Epithelial Cell Coculture Models for Studying Infectious Diseases: Benefits and Limitations

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Duell, Benjamin L
Cripps, Allan W
Schembri, Mark A
Ulett, Glen C
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2011
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Abstract

Countless in vitro cell culture models based on the use of epithelial cell types of single lineages have been characterized and have provided insight into the mechanisms of infection for various microbial pathogens. Diverse culture models based on diseaserelevant mucosal epithelial cell types derived from gastrointestinal, genitourinary, and pulmonary organ systems have delineated many key host-pathogen interactions that underlie viral, parasitic, and bacterial disease pathogenesis. An alternative to single lineage epithelial cell monoculture, which offers more flexibility and can overcome some of the limitations of epithelial cell culture models based on only single cell types, is coculture of epithelial cells with other host cell types. Various coculture models have been described, which incorporate epithelial cell types in culture combination with a wide range of other cell types including neutrophils, eosinophils, monocytes, and lymphocytes. This paper will summarize current models of epithelial cell coculture and will discuss the benefits and limitations of epithelial cell coculture for studying host-pathogen dynamics in infectious diseases.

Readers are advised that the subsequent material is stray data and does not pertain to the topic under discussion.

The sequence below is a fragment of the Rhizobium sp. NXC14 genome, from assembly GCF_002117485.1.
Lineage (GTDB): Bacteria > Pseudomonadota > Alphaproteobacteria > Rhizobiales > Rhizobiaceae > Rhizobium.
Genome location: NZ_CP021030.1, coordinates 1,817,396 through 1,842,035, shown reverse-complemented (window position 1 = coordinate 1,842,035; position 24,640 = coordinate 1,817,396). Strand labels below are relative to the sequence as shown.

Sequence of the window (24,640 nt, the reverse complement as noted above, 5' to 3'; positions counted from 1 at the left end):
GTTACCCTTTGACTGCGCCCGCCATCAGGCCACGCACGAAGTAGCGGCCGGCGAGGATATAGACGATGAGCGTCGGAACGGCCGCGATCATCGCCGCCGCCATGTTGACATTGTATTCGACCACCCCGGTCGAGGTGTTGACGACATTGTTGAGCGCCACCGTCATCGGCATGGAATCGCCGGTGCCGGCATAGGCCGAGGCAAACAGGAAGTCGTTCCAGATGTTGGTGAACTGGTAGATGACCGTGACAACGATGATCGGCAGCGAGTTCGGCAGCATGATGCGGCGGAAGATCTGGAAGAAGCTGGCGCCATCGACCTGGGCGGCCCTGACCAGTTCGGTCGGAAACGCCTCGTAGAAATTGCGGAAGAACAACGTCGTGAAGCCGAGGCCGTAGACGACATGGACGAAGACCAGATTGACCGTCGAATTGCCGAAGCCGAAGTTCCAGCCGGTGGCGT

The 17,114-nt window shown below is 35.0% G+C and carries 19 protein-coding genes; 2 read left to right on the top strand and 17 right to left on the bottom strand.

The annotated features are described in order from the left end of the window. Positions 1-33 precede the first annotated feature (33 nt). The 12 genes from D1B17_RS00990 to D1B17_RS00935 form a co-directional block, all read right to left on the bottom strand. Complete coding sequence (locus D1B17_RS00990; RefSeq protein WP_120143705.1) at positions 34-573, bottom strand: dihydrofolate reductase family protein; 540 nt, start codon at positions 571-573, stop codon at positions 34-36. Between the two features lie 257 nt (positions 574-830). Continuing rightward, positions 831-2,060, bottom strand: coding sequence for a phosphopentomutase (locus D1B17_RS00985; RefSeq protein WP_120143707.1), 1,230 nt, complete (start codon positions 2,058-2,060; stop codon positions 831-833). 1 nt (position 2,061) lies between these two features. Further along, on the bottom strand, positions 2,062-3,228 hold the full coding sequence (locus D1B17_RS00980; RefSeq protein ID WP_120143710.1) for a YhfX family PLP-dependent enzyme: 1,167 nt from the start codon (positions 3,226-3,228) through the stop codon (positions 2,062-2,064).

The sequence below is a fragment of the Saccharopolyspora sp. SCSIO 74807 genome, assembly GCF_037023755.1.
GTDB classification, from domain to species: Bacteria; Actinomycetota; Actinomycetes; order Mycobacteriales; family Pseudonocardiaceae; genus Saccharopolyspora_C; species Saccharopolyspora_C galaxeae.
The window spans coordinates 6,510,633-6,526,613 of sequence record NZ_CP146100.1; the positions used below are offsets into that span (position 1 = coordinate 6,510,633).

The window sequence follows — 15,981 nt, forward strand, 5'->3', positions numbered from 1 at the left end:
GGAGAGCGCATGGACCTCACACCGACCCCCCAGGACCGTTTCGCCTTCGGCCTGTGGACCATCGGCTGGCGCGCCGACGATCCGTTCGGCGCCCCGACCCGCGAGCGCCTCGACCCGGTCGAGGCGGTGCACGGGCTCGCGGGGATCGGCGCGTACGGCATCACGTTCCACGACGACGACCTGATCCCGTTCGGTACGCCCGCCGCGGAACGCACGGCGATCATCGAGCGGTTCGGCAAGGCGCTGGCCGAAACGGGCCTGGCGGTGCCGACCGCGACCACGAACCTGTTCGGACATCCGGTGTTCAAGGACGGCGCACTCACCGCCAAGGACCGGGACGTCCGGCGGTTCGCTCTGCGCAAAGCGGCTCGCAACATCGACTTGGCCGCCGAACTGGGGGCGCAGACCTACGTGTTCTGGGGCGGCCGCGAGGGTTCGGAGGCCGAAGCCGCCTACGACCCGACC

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Journal of Biomedicine and Biotechnology

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2011

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© The Author(s) 2011. The attached file is posted here with permission of the copyright owners for your personal use only. No further distribution permitted.For information about this journal please refer to the journal’s website. The online version of this work is licensed under a Creative Commons License, available at http://creativecommons.org/licenses/by-nc-sa/2.1/au/

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Biological sciences

Information and computing sciences

Immunology not elsewhere classified

Medical microbiology not elsewhere classified

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